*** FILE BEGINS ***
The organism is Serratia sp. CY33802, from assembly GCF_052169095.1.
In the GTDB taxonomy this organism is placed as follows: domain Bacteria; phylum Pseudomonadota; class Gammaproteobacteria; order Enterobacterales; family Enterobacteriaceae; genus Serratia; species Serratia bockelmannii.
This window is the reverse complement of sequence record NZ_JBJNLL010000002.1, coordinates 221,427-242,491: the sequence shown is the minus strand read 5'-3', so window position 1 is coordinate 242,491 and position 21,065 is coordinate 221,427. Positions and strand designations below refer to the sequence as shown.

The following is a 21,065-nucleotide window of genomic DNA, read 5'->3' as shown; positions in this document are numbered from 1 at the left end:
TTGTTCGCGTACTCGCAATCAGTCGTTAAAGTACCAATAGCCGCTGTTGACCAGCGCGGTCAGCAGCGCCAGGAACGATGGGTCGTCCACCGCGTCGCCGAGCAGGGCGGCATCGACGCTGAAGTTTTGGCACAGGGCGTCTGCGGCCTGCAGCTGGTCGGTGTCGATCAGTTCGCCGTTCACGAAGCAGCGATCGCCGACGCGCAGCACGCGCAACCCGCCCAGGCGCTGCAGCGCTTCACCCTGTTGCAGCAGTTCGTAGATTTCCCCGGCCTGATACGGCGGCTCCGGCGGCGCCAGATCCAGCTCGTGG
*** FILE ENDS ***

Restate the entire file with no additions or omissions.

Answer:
The organism is Serratia sp. CY33802, from assembly GCF_052169095.1.
In the GTDB taxonomy this organism is placed as follows: domain Bacteria; phylum Pseudomonadota; class Gammaproteobacteria; order Enterobacterales; family Enterobacteriaceae; genus Serratia; species Serratia bockelmannii.
This window is the reverse complement of sequence record NZ_JBJNLL010000002.1, coordinates 221,427-242,491: the sequence shown is the minus strand read 5'-3', so window position 1 is coordinate 242,491 and position 21,065 is coordinate 221,427. Positions and strand designations below refer to the sequence as shown.

The following is a 21,065-nucleotide window of genomic DNA, read 5'->3' as shown; positions in this document are numbered from 1 at the left end:
TTGTTCGCGTACTCGCAATCAGTCGTTAAAGTACCAATAGCCGCTGTTGACCAGCGCGGTCAGCAGCGCCAGGAACGATGGGTCGTCCACCGCGTCGCCGAGCAGGGCGGCATCGACGCTGAAGTTTTGGCACAGGGCGTCTGCGGCCTGCAGCTGGTCGGTGTCGATCAGTTCGCCGTTCACGAAGCAGCGATCGCCGACGCGCAGCACGCGCAACCCGCCCAGGCGCTGCAGCGCTTCACCCTGTTGCAGCAGTTCGTAGATTTCCCCGGCCTGATACGGCGGCTCCGGCGGCGCCAGATCCAGCTCGTGG